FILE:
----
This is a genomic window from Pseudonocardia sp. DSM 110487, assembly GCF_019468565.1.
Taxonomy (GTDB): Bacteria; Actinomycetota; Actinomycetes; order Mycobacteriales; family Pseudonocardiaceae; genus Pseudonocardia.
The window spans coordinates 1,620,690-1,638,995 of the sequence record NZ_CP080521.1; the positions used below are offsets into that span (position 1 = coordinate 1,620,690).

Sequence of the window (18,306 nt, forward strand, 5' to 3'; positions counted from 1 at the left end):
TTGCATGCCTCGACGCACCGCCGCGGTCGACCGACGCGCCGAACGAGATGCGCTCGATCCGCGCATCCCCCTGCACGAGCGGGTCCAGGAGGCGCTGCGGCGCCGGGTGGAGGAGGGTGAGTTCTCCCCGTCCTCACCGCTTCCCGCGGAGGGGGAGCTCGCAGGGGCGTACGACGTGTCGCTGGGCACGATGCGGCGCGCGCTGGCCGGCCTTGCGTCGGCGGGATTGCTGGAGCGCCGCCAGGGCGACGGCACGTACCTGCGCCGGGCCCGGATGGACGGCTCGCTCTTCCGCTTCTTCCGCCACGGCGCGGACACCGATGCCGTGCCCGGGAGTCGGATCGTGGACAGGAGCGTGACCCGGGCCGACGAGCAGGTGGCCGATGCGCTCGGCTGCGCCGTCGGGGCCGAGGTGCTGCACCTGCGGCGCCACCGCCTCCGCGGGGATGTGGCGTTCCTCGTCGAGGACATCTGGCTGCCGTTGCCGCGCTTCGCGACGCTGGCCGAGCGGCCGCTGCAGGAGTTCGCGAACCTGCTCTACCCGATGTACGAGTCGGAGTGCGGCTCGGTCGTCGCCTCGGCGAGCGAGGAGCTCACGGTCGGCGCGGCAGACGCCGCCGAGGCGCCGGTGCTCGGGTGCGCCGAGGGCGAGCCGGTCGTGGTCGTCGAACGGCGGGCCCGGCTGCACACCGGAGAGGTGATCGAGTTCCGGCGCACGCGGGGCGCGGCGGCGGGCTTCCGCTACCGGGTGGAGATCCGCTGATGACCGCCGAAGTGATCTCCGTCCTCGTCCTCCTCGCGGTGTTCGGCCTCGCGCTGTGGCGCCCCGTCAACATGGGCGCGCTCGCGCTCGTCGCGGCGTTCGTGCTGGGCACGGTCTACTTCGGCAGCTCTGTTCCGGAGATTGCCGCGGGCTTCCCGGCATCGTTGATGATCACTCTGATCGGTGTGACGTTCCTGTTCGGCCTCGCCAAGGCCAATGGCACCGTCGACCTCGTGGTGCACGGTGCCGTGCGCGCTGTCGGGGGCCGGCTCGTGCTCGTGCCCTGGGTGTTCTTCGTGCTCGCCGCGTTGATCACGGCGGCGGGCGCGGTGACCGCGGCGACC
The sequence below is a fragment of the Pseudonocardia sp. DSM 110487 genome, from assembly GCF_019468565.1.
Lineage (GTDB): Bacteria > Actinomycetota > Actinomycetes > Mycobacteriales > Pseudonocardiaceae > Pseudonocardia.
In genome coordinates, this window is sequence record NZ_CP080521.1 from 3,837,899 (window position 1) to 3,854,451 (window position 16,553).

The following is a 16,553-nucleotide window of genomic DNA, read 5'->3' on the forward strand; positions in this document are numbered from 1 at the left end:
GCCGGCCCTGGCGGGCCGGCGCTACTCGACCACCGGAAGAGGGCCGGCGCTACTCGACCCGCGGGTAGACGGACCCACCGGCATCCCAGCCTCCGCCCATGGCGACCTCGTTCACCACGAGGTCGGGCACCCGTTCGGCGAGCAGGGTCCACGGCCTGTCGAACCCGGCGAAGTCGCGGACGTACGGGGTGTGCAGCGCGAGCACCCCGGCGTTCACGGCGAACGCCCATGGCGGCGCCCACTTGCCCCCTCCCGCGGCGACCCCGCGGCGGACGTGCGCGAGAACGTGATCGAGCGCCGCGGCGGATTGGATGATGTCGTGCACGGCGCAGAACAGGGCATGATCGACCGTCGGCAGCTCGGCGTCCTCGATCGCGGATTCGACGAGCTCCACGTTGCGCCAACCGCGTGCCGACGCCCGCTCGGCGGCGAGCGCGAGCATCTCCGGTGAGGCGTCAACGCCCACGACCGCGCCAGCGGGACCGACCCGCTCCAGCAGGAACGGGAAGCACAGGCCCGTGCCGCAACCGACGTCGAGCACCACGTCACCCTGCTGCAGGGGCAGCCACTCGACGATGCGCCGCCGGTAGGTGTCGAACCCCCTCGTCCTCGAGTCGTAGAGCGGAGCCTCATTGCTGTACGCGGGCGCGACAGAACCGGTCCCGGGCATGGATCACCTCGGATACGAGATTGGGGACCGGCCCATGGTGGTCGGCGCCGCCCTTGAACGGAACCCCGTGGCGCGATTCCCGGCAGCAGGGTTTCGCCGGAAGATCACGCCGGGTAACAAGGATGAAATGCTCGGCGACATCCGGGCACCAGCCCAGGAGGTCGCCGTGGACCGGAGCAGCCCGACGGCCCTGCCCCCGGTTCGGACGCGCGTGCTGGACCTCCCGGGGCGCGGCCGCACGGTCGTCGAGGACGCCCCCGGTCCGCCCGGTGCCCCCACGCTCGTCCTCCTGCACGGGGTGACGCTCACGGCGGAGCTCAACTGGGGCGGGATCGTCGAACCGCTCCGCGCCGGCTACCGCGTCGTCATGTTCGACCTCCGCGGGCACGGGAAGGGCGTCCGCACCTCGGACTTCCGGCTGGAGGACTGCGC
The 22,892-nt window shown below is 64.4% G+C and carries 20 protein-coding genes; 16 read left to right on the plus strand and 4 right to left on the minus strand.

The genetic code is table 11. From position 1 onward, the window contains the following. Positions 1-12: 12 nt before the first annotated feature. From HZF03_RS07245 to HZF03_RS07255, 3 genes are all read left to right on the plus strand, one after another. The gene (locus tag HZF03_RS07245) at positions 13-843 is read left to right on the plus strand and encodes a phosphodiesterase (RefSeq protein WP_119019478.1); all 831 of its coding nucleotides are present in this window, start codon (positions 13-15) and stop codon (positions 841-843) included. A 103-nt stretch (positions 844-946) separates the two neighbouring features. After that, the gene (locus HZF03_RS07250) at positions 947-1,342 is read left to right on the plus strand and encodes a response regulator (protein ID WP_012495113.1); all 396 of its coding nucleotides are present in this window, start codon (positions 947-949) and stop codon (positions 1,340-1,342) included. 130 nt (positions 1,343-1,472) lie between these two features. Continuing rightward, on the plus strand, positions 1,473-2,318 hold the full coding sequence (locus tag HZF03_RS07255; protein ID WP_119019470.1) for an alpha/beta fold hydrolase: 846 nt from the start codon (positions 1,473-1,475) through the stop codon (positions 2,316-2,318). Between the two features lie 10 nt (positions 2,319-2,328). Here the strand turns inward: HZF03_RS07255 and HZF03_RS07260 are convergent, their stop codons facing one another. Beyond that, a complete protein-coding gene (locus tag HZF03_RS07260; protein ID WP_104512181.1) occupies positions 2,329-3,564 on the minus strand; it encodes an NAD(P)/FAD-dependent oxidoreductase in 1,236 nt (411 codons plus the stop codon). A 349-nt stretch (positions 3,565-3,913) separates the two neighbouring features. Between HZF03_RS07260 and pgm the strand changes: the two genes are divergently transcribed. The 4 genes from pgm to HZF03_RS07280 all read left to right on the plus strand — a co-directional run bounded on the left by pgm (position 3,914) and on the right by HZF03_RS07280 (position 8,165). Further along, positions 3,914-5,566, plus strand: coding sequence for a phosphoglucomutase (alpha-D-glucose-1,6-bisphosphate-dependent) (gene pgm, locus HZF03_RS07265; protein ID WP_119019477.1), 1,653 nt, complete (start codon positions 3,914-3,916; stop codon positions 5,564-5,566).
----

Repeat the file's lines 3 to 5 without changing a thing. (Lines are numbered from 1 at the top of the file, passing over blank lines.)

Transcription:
The window spans coordinates 1,620,690-1,638,995 of the sequence record NZ_CP080521.1; the positions used below are offsets into that span (position 1 = coordinate 1,620,690).

Sequence of the window (18,306 nt, forward strand, 5' to 3'; positions counted from 1 at the left end):
TTGCATGCCTCGACGCACCGCCGCGGTCGACCGACGCGCCGAACGAGATGCGCTCGATCCGCGCATCCCCCTGCACGAGCGGGTCCAGGAGGCGCTGCGGCGCCGGGTGGAGGAGGGTGAGTTCTCCCCGTCCTCACCGCTTCCCGCGGAGGGGGAGCTCGCAGGGGCGTACGACGTGTCGCTGGGCACGATGCGGCGCGCGCTGGCCGGCCTTGCGTCGGCGGGATTGCTGGAGCGCCGCCAGGGCGACGGCACGTACCTGCGCCGGGCCCGGATGGACGGCTCGCTCTTCCGCTTCTTCCGCCACGGCGCGGACACCGATGCCGTGCCCGGGAGTCGGATCGTGGACAGGAGCGTGACCCGGGCCGACGAGCAGGTGGCCGATGCGCTCGGCTGCGCCGTCGGGGCCGAGGTGCTGCACCTGCGGCGCCACCGCCTCCGCGGGGATGTGGCGTTCCTCGTCGAGGACATCTGGCTGCCGTTGCCGCGCTTCGCGACGCTGGCCGAGCGGCCGCTGCAGGAGTTCGCGAACCTGCTCTACCCGATGTACGAGTCGGAGTGCGGCTCGGTCGTCGCCTCGGCGAGCGAGGAGCTCACGGTCGGCGCGGCAGACGCCGCCGAGGCGCCGGTGCTCGGGTGCGCCGAGGGCGAGCCGGTCGTGGTCGTCGAACGGCGGGCCCGGCTGCACACCGGAGAGGTGATCGAGTTCCGGCGCACGCGGGGCGCGGCGGCGGGCTTCCGCTACCGGGTGGAGATCCGCTGATGACCGCCGAAGTGATCTCCGTCCTCGTCCTCCTCGCGGTGTTCGGCCTCGCGCTGTGGCGCCCCGTCAACATGGGCGCGCTCGCGCTCGTCGCGGCGTTCGTGCTGGGCACGGTCTACTTCGGCAGCTCTGTTCCGGAGATTGCCGCGGGCTTCCCGGCATCGTTGATGATCACTCTGATCGGTGTGACGTTCCTGTTCGGCCTCGCCAAGGCCAATGGCACCGTCGACCTCGTGGTGCACGGTGCCGTGCGCGCTGTCGGGGGCCGGCTCGTGCTCGTGCCCTGGGTGTTCTTCGTGCTCGCCGCGTTGATCACGGCGGCGGGCGCGGTGACCGCGGCGACC